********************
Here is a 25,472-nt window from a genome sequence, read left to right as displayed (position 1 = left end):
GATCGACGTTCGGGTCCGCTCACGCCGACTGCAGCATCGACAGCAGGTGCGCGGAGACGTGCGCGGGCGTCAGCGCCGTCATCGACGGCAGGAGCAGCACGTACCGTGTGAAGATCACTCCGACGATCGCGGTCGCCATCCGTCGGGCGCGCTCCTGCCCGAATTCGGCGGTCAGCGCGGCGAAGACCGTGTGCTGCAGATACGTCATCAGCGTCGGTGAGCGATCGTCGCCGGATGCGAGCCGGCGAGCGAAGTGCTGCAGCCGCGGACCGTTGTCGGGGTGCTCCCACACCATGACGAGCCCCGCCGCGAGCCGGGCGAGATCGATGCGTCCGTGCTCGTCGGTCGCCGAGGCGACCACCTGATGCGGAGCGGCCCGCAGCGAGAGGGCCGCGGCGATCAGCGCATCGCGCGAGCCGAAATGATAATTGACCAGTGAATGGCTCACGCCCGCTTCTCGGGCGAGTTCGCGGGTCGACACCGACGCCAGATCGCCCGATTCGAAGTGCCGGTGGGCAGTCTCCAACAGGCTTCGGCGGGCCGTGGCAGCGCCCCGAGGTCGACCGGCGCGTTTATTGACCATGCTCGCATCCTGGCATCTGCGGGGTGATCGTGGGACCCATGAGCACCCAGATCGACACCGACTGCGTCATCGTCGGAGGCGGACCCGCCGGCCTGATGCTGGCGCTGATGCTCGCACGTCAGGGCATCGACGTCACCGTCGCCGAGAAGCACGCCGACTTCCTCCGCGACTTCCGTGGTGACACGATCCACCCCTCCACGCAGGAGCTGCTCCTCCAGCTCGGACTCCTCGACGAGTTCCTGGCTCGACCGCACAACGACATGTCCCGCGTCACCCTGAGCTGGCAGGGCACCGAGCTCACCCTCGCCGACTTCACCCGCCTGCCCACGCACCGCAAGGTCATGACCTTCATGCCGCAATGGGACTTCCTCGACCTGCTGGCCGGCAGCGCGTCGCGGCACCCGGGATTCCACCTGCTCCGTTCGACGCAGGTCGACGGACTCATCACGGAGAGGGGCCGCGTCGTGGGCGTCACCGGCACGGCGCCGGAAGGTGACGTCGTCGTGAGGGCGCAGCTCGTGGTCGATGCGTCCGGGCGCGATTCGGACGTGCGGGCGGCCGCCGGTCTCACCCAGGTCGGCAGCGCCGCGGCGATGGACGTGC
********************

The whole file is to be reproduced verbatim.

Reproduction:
Here is a 25,472-nt window from a genome sequence, read left to right as displayed (position 1 = left end):
GATCGACGTTCGGGTCCGCTCACGCCGACTGCAGCATCGACAGCAGGTGCGCGGAGACGTGCGCGGGCGTCAGCGCCGTCATCGACGGCAGGAGCAGCACGTACCGTGTGAAGATCACTCCGACGATCGCGGTCGCCATCCGTCGGGCGCGCTCCTGCCCGAATTCGGCGGTCAGCGCGGCGAAGACCGTGTGCTGCAGATACGTCATCAGCGTCGGTGAGCGATCGTCGCCGGATGCGAGCCGGCGAGCGAAGTGCTGCAGCCGCGGACCGTTGTCGGGGTGCTCCCACACCATGACGAGCCCCGCCGCGAGCCGGGCGAGATCGATGCGTCCGTGCTCGTCGGTCGCCGAGGCGACCACCTGATGCGGAGCGGCCCGCAGCGAGAGGGCCGCGGCGATCAGCGCATCGCGCGAGCCGAAATGATAATTGACCAGTGAATGGCTCACGCCCGCTTCTCGGGCGAGTTCGCGGGTCGACACCGACGCCAGATCGCCCGATTCGAAGTGCCGGTGGGCAGTCTCCAACAGGCTTCGGCGGGCCGTGGCAGCGCCCCGAGGTCGACCGGCGCGTTTATTGACCATGCTCGCATCCTGGCATCTGCGGGGTGATCGTGGGACCCATGAGCACCCAGATCGACACCGACTGCGTCATCGTCGGAGGCGGACCCGCCGGCCTGATGCTGGCGCTGATGCTCGCACGTCAGGGCATCGACGTCACCGTCGCCGAGAAGCACGCCGACTTCCTCCGCGACTTCCGTGGTGACACGATCCACCCCTCCACGCAGGAGCTGCTCCTCCAGCTCGGACTCCTCGACGAGTTCCTGGCTCGACCGCACAACGACATGTCCCGCGTCACCCTGAGCTGGCAGGGCACCGAGCTCACCCTCGCCGACTTCACCCGCCTGCCCACGCACCGCAAGGTCATGACCTTCATGCCGCAATGGGACTTCCTCGACCTGCTGGCCGGCAGCGCGTCGCGGCACCCGGGATTCCACCTGCTCCGTTCGACGCAGGTCGACGGACTCATCACGGAGAGGGGCCGCGTCGTGGGCGTCACCGGCACGGCGCCGGAAGGTGACGTCGTCGTGAGGGCGCAGCTCGTGGTCGATGCGTCCGGGCGCGATTCGGACGTGCGGGCGGCCGCCGGTCTCACCCAGGTCGGCAGCGCCGCGGCGATGGACGTGC